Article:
Gardeners' World

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Gardeners' World
Gardeners world title.JPG
Country of origin United Kingdom
Original language(s) English
Running time 30–60 min. each
Original network BBC
Picture format Originally PAL
Later 576i (1998–2008 anamorphic 16:9, pre–1998 4:3)
Since 2008 1080i HD
Original release 1968 (1968)

Gardeners' World is a long-running BBC Television programme about gardening, first broadcast in 1968 and still running as of 2015. Its first episode was presented by Ken Burras and came from Oxford Botanical Gardens.[1] The magazine BBC Gardeners' World is a tie-in to the programme. Most of its episodes have been 30 minutes in length, although there are many specials that last longer. The 2008 and 2009 series used a 60-minute format.


The show was presented until 2003 from the lead presenter's own garden.

Critical opinion[edit]

As the primary gardening programme on BBC Television, the programme attracts vocal opinion on the merits of the presenters and the content of each episode. The 2009 season introduced several new features, many of which were not well received. Criticism[3] was especially harsh regarding the high cost of certain features such as the hard landscaping and raised-beds and what was widely regarded as the dumbed-down and derivative content. The 'Cool Wall' which mimicked Top Gear, a competition for training places which aped The Apprentice, children from CBeebies and content such as a feature on garden gnomes annoyed many viewers. Much of the widespread criticism was also directed at the fact that the show no longer came from a real garden.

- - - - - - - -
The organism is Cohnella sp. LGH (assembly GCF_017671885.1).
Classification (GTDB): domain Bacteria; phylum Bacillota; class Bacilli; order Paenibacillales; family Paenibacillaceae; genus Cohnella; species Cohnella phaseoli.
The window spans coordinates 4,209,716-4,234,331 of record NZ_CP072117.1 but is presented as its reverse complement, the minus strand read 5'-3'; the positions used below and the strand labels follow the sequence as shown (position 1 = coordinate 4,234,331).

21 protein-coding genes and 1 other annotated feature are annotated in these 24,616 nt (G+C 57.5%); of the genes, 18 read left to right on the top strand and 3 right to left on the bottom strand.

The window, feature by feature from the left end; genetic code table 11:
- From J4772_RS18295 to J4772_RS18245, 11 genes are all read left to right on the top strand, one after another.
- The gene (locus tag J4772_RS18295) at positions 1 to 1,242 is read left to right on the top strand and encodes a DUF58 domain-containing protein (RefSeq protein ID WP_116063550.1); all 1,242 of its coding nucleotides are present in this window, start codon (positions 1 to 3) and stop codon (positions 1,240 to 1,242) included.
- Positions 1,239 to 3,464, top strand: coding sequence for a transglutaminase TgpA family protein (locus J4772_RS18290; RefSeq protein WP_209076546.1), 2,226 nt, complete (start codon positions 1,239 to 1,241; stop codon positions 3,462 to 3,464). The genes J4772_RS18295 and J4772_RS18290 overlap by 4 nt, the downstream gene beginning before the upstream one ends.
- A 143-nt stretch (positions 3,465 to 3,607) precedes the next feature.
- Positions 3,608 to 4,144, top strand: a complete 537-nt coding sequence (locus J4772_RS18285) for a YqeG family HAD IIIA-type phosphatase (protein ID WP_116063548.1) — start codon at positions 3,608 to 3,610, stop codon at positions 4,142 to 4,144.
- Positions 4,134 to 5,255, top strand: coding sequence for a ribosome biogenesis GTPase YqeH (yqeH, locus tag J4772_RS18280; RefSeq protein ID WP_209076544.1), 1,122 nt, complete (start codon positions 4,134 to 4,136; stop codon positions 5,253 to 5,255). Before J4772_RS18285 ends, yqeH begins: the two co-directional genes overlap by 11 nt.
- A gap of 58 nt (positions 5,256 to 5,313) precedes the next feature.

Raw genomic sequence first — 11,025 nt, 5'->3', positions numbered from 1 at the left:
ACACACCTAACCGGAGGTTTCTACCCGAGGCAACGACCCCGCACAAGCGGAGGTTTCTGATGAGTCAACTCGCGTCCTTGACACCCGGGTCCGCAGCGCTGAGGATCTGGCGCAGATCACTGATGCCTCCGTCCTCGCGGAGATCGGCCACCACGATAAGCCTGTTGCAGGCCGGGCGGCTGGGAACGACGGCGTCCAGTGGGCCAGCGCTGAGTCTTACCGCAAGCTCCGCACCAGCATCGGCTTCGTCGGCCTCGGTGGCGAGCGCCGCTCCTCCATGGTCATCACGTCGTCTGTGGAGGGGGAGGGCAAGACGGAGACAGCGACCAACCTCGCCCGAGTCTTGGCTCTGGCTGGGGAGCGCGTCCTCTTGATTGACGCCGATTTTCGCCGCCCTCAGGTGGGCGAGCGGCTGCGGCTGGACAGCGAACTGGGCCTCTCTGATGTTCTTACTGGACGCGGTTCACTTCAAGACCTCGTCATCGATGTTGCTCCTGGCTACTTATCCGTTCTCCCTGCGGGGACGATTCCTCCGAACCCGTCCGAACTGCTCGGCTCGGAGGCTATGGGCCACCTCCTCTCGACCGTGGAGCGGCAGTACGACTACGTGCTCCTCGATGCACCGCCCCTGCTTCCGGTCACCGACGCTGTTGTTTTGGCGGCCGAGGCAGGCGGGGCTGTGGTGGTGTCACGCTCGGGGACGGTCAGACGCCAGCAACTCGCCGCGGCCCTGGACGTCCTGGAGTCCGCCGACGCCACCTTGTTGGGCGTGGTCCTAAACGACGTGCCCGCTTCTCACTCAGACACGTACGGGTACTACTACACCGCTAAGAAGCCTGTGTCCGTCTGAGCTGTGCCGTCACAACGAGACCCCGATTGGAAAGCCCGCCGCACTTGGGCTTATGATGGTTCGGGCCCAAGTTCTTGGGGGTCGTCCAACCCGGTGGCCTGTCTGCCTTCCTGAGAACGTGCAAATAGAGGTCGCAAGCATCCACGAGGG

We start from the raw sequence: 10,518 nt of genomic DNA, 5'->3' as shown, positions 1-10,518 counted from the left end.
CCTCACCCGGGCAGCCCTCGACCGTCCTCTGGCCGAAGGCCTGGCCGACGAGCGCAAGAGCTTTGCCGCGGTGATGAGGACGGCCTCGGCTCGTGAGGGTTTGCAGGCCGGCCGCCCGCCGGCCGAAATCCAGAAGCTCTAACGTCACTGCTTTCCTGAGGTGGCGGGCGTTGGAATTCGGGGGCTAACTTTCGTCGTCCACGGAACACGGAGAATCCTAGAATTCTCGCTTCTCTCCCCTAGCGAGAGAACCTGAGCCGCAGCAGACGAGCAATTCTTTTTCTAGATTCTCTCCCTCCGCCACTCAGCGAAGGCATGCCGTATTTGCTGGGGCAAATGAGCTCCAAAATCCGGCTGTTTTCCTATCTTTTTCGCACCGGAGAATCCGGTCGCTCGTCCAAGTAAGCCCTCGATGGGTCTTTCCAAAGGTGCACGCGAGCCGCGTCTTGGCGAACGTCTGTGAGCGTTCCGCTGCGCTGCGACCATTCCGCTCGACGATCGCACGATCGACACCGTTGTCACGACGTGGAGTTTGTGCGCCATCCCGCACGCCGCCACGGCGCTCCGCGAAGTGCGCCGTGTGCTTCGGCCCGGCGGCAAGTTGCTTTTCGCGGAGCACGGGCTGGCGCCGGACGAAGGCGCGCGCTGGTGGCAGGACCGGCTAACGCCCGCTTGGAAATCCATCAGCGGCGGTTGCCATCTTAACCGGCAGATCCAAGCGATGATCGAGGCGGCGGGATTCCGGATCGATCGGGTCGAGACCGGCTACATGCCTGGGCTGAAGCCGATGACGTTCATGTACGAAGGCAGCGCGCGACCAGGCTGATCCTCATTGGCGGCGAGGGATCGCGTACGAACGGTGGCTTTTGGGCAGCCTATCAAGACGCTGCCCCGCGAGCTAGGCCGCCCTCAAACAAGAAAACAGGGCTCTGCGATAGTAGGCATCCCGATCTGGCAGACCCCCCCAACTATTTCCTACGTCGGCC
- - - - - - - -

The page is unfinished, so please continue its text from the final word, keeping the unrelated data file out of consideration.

The 2010 show saw public approval change, after alterations to the show's production. The show's length was returned to the original 30 minutes and several features of the 2009 series (such as the '30 second fix') were axed. The show concentrated more on gardening content, re-introducing 'Jobs for the weekend' and focusing on plant species.

In March 2011, Monty Don returned as the main presenter of the programme.



Lead presenters have included:


Co-presenters have included: Alys Fowler, Chris Baines, Chris Beardshaw, Mary Spiller, Liz Rigby, Diarmuid Gavin, Clay Jones, Stefan Buczacki, Christine Walkden, Sarah Raven, Gay Search, Anne Swithinbank, Nigel Colborn, Geoffrey Smith, Roy Lancaster, Peter Seabrook, Joe Swift, Ali Ward, Pippa Greenwood, Rachel De Thame, Carol Klein, Bob Flowerdew, and John Kelly.

Theme tunes[edit]

The very first theme tune to the series in 1968 was a piece composed by Peter Craddy and played by Michael Saxton on clarinet. A year later this was replaced by the long-running Green Fingers composed by John Clarke and Reg Reid, played by Harold Rich & His Players, a version of which, with sweeping strings, was soon used. The most famous theme, which had the longest run from the late 1980s through the 1990s and is still heard in a slightly classical vein today, is a guitar piece that was composed by Nick Webb and Greg Carmichael. It had two titles, one for commercial release and one for library, Morning Light and Natural Elements. Natural Elements was the title track of a commercial album released in 1988 on MCA Records under the composers' band name of Acoustic Alchemy.

Links and spin offs[edit]

The former lead presenter, Alan Titchmarsh, teamed up with Charlie Dimmock and Tommy Walsh to make the series Ground Force. This was about rapid garden makeovers.

A book based on the history of the series entitled Gardeners' World Through The Years was released in 2003 by Gay Search.

BBC Gardeners' World Live[edit]

The BBC Gardeners' World Live Show is an extension of the television programme and magazine. Running annually in June, it is hosted at the Birmingham NEC,[5] co-located with the BBC Summer Good Food Show.

See also[edit]

The Beechgrove Garden, the long-running gardening show of BBC Scotland.


  1. ^ Modern themes – Gardeners' World, BBC – Gardening
  2. ^ Toby Buckland, Off to pastures new, BBC – Gardeners' World Blog
  3. ^ Gardening on TV and Radio BBC Message boards
  4. ^ [1]
  5. ^ The NEC Group, Birmingham

External links[edit]